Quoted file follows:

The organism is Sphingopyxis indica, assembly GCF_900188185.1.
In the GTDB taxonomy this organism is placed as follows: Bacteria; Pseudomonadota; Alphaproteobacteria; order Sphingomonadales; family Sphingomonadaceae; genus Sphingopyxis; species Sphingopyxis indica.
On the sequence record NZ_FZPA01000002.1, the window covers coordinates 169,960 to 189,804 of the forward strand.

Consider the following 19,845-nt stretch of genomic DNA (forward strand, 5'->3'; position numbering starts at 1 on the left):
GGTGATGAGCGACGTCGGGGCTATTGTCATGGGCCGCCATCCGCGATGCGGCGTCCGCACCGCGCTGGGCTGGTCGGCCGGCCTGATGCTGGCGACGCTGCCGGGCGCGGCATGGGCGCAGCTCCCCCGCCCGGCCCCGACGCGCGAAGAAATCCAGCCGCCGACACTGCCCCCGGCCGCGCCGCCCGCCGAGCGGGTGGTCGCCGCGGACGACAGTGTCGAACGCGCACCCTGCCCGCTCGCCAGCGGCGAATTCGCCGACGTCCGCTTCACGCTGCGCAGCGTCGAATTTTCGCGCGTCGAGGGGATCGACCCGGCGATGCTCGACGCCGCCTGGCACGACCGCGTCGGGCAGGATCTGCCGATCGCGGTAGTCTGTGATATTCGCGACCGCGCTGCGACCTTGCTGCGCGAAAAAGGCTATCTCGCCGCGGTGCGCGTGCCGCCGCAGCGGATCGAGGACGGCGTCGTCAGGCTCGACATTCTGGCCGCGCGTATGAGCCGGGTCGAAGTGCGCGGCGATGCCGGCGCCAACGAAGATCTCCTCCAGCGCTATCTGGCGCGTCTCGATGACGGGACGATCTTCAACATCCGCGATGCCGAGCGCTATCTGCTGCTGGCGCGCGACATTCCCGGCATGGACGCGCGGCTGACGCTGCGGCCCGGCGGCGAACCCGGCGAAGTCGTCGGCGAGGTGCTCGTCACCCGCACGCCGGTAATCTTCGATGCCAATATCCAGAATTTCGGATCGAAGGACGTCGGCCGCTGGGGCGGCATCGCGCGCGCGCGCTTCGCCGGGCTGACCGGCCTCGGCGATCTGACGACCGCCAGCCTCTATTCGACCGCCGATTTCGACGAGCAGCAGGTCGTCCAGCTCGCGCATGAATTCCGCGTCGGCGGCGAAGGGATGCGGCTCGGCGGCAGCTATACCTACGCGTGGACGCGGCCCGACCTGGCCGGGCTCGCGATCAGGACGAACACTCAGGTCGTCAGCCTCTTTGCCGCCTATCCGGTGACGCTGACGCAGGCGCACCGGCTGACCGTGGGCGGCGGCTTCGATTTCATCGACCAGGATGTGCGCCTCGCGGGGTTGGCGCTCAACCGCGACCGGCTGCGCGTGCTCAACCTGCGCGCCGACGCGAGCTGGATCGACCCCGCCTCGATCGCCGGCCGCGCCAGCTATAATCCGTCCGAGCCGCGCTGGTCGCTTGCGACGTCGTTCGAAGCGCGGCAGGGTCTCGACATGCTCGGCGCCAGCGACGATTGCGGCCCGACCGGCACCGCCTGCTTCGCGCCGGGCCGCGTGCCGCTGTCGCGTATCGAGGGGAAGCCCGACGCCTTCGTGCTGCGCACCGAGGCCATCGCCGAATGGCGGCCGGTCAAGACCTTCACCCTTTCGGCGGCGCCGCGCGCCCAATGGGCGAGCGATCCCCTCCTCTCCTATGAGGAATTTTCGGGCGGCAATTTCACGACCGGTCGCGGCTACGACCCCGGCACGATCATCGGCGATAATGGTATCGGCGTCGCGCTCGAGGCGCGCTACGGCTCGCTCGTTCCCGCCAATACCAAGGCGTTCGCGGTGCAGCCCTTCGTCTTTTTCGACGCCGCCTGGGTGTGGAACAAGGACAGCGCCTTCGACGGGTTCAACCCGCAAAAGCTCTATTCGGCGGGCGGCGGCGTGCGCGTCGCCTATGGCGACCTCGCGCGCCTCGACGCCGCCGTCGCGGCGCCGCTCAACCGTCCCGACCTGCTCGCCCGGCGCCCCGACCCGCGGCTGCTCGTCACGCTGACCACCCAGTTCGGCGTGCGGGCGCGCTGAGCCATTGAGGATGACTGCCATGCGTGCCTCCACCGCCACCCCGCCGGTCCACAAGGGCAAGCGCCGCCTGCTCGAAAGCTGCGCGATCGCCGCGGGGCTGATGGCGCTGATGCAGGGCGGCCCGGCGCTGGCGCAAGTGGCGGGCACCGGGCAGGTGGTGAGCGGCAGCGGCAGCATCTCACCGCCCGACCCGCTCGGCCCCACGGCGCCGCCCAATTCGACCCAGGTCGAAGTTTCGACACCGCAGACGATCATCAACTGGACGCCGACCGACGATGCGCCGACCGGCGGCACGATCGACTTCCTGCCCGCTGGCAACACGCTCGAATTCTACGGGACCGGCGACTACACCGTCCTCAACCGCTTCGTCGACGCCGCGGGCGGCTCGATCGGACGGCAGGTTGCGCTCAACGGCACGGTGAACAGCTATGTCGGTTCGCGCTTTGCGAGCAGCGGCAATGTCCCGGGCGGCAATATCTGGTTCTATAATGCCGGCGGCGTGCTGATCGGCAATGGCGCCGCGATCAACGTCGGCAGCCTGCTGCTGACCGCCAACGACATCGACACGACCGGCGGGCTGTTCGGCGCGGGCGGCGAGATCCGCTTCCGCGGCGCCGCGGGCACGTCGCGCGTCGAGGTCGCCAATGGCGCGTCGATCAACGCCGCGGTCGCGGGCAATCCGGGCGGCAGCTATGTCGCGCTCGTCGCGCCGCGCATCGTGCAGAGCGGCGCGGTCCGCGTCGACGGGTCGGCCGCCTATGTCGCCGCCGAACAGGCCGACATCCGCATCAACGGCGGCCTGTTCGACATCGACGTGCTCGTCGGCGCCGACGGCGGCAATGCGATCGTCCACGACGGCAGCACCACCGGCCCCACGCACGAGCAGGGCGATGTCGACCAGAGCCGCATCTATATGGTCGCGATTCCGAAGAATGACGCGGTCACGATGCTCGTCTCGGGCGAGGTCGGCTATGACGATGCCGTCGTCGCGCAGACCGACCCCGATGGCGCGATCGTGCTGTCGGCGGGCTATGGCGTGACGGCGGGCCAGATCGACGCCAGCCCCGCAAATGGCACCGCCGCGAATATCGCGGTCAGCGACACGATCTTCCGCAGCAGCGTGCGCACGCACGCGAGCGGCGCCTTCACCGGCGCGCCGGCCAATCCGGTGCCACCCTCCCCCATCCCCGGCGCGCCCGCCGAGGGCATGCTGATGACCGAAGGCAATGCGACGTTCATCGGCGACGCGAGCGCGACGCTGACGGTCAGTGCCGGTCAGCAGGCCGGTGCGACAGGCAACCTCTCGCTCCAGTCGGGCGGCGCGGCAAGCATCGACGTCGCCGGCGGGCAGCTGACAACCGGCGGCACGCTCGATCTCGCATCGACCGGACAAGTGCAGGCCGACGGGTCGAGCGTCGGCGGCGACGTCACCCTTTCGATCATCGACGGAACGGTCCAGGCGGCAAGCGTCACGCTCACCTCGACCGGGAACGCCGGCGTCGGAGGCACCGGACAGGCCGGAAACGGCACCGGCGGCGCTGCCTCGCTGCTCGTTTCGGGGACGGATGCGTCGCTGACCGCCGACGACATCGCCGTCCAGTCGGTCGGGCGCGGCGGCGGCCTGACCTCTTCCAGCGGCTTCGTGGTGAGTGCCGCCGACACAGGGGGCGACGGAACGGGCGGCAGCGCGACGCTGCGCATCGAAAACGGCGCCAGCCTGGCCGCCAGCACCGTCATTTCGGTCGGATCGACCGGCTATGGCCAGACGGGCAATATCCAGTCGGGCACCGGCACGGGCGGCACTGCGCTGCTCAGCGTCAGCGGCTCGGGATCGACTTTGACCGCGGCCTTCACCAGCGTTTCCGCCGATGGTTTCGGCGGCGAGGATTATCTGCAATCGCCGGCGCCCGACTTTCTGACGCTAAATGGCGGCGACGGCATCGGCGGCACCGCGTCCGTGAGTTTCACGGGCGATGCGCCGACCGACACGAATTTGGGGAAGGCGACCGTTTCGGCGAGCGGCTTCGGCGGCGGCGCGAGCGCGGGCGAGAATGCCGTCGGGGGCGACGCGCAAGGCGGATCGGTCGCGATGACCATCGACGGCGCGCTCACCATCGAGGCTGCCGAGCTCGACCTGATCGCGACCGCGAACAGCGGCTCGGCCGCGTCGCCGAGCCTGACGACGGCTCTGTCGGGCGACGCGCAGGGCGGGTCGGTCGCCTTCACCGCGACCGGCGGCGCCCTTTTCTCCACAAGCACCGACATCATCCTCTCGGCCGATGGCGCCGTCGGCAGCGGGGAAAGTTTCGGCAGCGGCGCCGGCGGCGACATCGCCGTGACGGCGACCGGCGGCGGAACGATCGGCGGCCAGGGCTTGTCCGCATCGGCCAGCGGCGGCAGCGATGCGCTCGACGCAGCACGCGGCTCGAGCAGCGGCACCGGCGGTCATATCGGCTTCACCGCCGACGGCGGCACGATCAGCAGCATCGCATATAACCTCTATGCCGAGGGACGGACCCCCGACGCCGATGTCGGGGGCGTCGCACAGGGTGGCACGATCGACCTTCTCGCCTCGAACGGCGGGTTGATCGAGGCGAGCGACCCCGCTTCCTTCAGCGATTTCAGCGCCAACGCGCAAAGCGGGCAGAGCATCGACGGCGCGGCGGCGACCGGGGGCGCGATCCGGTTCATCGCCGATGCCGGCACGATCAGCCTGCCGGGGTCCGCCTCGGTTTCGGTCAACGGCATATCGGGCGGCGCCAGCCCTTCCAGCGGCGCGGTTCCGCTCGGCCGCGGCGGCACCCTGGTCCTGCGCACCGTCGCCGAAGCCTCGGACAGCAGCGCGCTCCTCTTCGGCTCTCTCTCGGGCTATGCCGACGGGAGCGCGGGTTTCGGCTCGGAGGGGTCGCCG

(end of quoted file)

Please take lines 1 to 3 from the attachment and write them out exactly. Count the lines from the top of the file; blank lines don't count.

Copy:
The organism is Sphingopyxis indica, assembly GCF_900188185.1.
In the GTDB taxonomy this organism is placed as follows: Bacteria; Pseudomonadota; Alphaproteobacteria; order Sphingomonadales; family Sphingomonadaceae; genus Sphingopyxis; species Sphingopyxis indica.
On the sequence record NZ_FZPA01000002.1, the window covers coordinates 169,960 to 189,804 of the forward strand.